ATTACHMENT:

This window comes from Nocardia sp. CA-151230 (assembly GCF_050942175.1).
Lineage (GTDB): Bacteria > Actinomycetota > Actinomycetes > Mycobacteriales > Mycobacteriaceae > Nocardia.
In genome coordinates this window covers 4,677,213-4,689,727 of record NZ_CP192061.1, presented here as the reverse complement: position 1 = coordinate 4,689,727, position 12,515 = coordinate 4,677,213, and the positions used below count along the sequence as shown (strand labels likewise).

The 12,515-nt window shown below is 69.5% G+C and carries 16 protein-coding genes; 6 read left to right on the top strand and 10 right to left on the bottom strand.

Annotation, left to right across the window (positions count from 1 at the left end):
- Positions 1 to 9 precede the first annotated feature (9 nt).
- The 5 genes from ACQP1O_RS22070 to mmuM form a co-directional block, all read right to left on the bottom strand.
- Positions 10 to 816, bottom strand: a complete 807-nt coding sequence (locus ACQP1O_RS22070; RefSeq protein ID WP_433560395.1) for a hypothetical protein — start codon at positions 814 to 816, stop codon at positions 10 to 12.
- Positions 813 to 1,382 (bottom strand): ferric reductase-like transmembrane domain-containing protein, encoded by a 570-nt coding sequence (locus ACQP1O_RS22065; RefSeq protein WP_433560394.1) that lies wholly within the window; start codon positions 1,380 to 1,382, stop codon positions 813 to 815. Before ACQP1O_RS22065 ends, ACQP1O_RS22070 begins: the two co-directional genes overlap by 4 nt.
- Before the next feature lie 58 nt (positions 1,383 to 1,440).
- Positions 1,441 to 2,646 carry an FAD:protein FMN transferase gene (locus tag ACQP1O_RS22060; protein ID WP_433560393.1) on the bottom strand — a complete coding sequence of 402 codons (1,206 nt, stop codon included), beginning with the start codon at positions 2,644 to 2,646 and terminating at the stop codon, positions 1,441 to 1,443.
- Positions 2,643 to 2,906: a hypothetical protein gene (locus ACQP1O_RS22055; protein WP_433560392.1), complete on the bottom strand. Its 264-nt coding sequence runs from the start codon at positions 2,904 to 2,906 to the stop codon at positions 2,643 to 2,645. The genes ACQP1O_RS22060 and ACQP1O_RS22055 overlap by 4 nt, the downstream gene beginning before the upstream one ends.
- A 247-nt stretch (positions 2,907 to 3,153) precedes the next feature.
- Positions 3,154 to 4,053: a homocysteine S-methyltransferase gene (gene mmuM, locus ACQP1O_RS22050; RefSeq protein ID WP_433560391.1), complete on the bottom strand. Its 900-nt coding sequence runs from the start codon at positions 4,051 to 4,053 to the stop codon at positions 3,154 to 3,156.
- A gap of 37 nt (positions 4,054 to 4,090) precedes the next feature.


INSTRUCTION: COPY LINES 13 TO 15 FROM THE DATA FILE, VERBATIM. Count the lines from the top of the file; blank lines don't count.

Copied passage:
- A 247-nt stretch (positions 2,907 to 3,153) precedes the next feature.
- Positions 3,154 to 4,053: a homocysteine S-methyltransferase gene (gene mmuM, locus ACQP1O_RS22050; RefSeq protein ID WP_433560391.1), complete on the bottom strand. Its 900-nt coding sequence runs from the start codon at positions 4,051 to 4,053 to the stop codon at positions 3,154 to 3,156.
- A gap of 37 nt (positions 4,054 to 4,090) precedes the next feature.